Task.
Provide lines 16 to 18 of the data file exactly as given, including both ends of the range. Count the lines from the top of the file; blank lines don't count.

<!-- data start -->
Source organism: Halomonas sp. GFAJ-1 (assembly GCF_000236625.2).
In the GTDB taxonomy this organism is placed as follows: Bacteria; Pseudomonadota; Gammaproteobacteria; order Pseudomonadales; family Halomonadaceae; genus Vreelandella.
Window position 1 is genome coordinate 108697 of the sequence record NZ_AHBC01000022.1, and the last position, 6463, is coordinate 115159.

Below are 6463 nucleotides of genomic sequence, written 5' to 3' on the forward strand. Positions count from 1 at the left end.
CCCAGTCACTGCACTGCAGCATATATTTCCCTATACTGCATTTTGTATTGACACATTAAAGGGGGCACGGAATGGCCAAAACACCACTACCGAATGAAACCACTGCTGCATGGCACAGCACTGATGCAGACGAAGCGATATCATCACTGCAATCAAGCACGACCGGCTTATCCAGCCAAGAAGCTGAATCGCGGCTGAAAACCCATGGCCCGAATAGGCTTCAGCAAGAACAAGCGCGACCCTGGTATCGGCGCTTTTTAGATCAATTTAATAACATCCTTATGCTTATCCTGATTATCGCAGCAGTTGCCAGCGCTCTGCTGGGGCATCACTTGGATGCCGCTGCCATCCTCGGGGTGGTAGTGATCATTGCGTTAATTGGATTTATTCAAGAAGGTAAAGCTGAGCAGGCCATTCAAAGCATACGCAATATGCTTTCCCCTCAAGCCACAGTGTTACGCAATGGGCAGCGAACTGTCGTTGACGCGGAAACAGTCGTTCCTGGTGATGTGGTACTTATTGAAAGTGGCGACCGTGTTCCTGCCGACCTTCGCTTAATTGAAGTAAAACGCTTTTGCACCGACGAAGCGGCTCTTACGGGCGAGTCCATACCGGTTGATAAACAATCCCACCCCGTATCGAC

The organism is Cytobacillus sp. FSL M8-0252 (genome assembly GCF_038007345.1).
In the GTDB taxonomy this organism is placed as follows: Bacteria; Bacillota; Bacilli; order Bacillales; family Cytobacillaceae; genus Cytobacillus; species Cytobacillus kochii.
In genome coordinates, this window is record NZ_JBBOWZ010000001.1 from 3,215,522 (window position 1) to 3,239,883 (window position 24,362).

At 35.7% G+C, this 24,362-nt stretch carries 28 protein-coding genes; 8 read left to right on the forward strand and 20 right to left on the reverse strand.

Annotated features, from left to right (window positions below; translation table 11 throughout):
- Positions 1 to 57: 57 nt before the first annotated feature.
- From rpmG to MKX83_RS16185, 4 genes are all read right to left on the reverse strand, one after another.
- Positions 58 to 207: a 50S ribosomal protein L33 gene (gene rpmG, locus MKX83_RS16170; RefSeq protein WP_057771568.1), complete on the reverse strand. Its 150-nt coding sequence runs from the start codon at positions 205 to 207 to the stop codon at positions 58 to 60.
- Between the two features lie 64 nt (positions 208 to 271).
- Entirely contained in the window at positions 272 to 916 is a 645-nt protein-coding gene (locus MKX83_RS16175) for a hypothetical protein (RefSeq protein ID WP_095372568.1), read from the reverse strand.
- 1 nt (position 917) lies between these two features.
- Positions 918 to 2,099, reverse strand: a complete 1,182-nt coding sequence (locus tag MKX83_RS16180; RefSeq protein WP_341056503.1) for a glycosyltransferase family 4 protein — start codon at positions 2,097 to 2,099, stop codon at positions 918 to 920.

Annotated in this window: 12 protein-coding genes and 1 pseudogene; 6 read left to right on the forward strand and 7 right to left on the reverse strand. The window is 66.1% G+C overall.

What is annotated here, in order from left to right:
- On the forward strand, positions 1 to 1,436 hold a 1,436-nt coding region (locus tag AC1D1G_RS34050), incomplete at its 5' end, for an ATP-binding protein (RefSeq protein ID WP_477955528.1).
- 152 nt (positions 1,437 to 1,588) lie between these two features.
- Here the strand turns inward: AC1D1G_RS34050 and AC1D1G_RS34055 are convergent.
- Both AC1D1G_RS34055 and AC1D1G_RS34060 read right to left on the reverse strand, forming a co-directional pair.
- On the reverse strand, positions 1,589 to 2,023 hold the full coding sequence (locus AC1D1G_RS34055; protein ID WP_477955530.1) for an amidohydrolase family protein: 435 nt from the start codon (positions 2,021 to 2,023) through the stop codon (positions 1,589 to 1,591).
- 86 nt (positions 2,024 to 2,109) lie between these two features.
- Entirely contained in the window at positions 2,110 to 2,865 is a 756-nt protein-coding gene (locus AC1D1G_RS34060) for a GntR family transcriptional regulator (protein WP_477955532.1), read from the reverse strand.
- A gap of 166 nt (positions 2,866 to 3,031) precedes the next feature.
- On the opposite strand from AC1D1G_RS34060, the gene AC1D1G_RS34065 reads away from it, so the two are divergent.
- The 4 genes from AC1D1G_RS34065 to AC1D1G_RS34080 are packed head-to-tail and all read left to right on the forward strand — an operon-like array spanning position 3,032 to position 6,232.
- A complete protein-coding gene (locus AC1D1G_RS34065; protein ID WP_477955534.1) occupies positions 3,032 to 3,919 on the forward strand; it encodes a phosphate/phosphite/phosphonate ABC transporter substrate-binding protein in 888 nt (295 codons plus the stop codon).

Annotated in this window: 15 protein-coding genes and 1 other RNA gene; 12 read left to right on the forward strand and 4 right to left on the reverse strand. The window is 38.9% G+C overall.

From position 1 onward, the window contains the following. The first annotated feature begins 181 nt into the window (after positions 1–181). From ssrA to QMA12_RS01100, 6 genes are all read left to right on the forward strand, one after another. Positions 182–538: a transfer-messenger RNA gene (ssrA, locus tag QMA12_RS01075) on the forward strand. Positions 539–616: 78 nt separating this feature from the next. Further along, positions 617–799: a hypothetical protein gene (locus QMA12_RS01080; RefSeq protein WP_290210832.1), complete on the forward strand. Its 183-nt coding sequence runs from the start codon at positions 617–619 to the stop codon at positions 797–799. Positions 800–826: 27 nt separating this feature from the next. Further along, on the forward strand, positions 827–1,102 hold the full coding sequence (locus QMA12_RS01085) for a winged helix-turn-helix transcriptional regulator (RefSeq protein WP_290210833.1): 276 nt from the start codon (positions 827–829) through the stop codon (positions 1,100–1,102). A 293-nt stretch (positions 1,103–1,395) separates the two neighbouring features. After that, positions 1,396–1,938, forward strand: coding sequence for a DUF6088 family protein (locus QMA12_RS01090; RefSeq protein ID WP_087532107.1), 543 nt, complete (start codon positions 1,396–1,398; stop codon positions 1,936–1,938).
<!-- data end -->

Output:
- 1 nt (position 917) lies between these two features.
- Positions 918 to 2,099, reverse strand: a complete 1,182-nt coding sequence (locus tag MKX83_RS16180; RefSeq protein WP_341056503.1) for a glycosyltransferase family 4 protein — start codon at positions 2,097 to 2,099, stop codon at positions 918 to 920.

Annotated in this window: 12 protein-coding genes and 1 pseudogene; 6 read left to right on the forward strand and 7 right to left on the reverse strand. The window is 66.1% G+C overall.